And it’s not only that: Shonda’s characters are not perfect. They are flawed, they make bad choices and sometimes struggle to do what’s right. But they are real, relatable, as human as can be, and that’s why we love them anyway.

Sandra Oh and Ellen Pompeo in Grey’s Anatomy (ABC)

As can be expected from a medical drama, all sorts of trauma happen in Grey’s Anatomy. Violence, accidents, shootings, abuse, addiction… you name it. But the show is also not afraid to challenge mental health misconceptions and stigma in depth, allowing its characters to be lost and vulnerable.

Most of you will remember the episode about a homeless teenager with schizophrenia, that received a lot of praise for showing not only the disorder itself, but also how it can be dealt with. Owen (Kevin McKidd)’s battle with PTSD has been another turning point in the show, and its writers received a lot of praise for the way they were able to approach such a difficult subject in a relatable way. Also speaking of trauma, the 302nd episode of the show was titled “1-800-799-7233” (after the National Domestic Abuse Hotline number) and focused on the effects of domestic violence on Jo Wilson (Camilla Luddington).

And then came “(Don’t fear) The Reaper” (Season 14 Episode 11), a personal favourite of mine. The episode starts with Miranda Bailey (Chandra Wilson) showing symptoms of a heart attack, but then changes its focus on the character’s struggle to be heard without being judged for her Obsessive-Compulsive Disorder: not only it turns out to be one of the most accurate portrayals of OCD on television, but is also a very powerful commentary on our society. To put it in Bailey’s words, OCD is not her story, “it’s just one piece.”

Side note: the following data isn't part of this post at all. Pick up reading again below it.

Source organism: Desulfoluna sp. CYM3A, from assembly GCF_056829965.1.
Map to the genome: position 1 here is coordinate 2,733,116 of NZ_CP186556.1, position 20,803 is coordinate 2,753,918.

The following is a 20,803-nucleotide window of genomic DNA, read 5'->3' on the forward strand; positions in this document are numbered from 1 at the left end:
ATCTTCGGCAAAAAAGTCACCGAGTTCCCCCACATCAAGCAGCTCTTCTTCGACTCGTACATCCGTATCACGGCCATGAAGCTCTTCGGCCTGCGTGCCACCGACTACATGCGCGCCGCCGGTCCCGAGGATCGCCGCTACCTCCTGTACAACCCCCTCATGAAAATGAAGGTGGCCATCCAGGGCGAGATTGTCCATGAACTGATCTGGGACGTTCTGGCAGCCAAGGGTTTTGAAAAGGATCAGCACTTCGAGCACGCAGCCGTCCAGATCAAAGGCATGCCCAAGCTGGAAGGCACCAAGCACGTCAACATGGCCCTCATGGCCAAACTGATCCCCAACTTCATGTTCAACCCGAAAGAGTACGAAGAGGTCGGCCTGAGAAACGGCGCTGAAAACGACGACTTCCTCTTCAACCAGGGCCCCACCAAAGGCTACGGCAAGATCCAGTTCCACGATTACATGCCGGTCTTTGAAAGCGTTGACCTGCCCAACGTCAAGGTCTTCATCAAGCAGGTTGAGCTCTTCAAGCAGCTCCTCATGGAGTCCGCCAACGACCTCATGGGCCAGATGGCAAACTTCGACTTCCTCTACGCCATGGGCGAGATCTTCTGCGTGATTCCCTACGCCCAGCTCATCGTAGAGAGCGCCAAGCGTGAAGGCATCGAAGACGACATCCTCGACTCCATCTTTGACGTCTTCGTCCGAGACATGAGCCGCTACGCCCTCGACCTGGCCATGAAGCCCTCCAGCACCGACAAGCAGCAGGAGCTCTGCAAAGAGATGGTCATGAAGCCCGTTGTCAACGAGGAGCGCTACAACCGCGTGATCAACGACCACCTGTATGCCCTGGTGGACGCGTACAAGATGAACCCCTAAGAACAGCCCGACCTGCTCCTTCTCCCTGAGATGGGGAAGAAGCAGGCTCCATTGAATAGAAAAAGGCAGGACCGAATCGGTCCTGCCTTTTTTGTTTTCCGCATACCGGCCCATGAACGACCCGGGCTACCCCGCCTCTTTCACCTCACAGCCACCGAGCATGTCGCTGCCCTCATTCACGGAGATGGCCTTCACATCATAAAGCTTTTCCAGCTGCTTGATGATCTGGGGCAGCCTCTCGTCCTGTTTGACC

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“… And I have a big job, where I do big, lifesaving, miracle-working things – where I lead others so that they can do their big, lifesaving, miracle-working thing. And, yes, I have obsessive-compulsive disorder. I am not ashamed of that. But it’s not my story. It’s just one piece. And if you continue to look at just that one piece, if you check the mental illness box and refuse to look at anything else, then I’m not gonna live long enough to finish the rest of my story.”

Miranda Bailey (Grey’s Anatomy, Season 14 Episode 11)

Creator: Melissa Rosenberg
with Krysten Ritter, David Tennant, Rachael Taylor, Eka Darville, Carrie-Anne Moss
2015 – 2019

Krysten Ritter in Jessica Jones (Netflix)

Jessica Jones is witout a doubt one of the most interesting and compelling heroines on television. Not only she defies all stereotypes of how a “hero” is supposed to behave, as it is obious from the very first episodes that she’s an extremely flawed and damaged character, but it is exactly what would appear to be a weakness that gives her the strength to be a better hero.

In fact, Jessica (Krysten Ritter) is not only a heroine, but also a victim. Her history of abuse is explored in detail in both seasons of the show, as she is forced to re-live her past and experiences flashbacks and visions. We see her at her worst, as she makes bad decisions, refuses to accept anyone’s help and drowns her problems in alcohol. But we also see her at her best, as she embraces her vulnerability and uses her (physical and, most of all, emotional) strength to save the day.

Creators: Alex Gansa, Howard Gordon
with Claire Danes, Damian Lewis, Mandy Patinkin , Rupert Friend, F. Murray Abraham
2011 –

Claire Danes as Carrie Mathison in Homeland (Showtime)

Although Clare Danes’ portrayal of a certain CIA agent with bipolar disorder has received its fair share of criticism over the years, her Carrie Mathison is undeniably one of the most compelling and realistic characters that have ever been written for television. Homeland gives us an exciting storyline, one that is complicated and full of cliffhangers, and that leaves us plotting theories every week while we wait to find out what happens next. And Carrie Mathison is exactly the heroine this captivating show needed in order to become unforgettable.

Carrie is constantly struggling to preserve the balance she needs in her life. She is a genius and a force of nature, but she can also be unpredictable and sometimes finds herself doubting her own perceptions and lacking control on her own life. This heroine is a very complex character who has to live with a disorder that not a great deal of people are familiar with, and yet her strong will and her awareness of her own weakness make it easier for the audience to relate with her.